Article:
Lately, there has been much ado about whether some states will grant marriage licenses to gay and lesbian couples. The argument is fashioned around the root idea that state governments have the exclusive say to decide who does and does not have marriage rights.
No matter what side of this argument you fall on, chances are high that your position pivots on WHO the government should allow the “privilege” of a marriage license… But how about the root question? How about asking the question: Why does anyone have to ask permission from the government and pay for a license to marry at all?
Now THAT is a good question! So how about a history lesson ?…
George and Martha Washington did not need to ask permission from government to get married and neither did the Lincolns. They either had a contractual agreement or they were married by their church, both of which did not require any license from the state. They understood marriage rights and rights in general. The mere thought of having to ask permission for what they considered a common right would have them spinning in their graves.
The very first “marriage license” was issued after the emancipation of slaves. When blacks and whites wanted to “intermarry” (mix the races), some decided this was unsavory, pushing through a law stating that blacks and whites who wish to marry needed to receive permission via the acquisition of a license.
So, as time ticked on, some couples, acting like sheep, started asking the governments of their various states for permission (getting a license) even if they were not a mixed couple, until all started assuming it was necessary. So, rather than freeing the blacks and recognizing their equal rights, all were now acting as though marriage were a privilege granted by the State.
I’m sure you’ve heard of a “Common Law Marriage”. Well, Common Law still stands as the law of the land. You need only to defend your right to freely contract with whomever you wish, as long as they too are a consenting adult.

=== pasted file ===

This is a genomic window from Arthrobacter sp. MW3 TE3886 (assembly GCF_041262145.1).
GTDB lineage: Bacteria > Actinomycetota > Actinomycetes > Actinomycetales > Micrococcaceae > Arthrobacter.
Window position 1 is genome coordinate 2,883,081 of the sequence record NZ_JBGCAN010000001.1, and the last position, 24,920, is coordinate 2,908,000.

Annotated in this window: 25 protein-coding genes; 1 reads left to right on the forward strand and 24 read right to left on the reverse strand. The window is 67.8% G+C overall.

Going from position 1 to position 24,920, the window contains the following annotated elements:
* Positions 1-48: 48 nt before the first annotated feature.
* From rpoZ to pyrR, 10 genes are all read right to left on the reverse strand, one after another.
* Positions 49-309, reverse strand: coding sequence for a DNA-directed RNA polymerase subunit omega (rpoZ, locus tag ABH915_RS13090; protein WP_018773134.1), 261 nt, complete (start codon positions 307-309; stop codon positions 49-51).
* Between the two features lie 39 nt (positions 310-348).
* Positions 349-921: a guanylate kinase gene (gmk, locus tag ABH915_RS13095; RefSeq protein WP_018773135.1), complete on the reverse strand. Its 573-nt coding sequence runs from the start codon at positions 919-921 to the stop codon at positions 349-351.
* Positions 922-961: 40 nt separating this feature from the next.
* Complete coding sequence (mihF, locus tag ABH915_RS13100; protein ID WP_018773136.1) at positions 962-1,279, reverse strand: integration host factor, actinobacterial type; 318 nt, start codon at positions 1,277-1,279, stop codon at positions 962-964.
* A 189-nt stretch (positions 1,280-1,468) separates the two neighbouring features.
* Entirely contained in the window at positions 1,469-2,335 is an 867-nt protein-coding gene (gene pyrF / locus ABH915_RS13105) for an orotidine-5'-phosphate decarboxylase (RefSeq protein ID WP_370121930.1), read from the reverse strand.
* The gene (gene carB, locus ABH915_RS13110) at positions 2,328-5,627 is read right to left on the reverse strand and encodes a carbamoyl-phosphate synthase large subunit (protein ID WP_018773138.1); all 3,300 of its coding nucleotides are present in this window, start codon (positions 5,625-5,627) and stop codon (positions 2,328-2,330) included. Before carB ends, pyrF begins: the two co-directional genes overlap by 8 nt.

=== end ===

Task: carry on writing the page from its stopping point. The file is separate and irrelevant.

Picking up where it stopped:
You may be thinking, “That’s all fine and dandy, in theory, but my state doesn’t recognize common law marriages. Isn’t that just the same as shacking-up?”
First off, there is a huge difference, legally, between something not being recognized and something not being legal. Common law IS the law, so it is very legal. Much more-so, in fact. Of course there are states that want you to believe they are all-powerful, but that is just the nature of governments in general.
…And second, a “common law marriage” is REAL marriage. It is not “shacking-up,” or some kind of second-class coupling. Not to offend anyone who asked for a marriage license and has been living happily for years in marital bliss, but of the two methods of marriage, yours comes in second.
When you ask for permission, you invite the state into your contract as a stake-holder. The state now has a legal say in your marriage. They also bribe you with
benefits, such as special tax incentives and such; however, a couple who gets
married under common law does so without this intrusion, but also without the bribes. Your choice.
So take your pick… Rights? Or privileges? To learn the difference is to respect yourself.
For more information on common law marriage rights and what is required for true common law marriage, click the following link: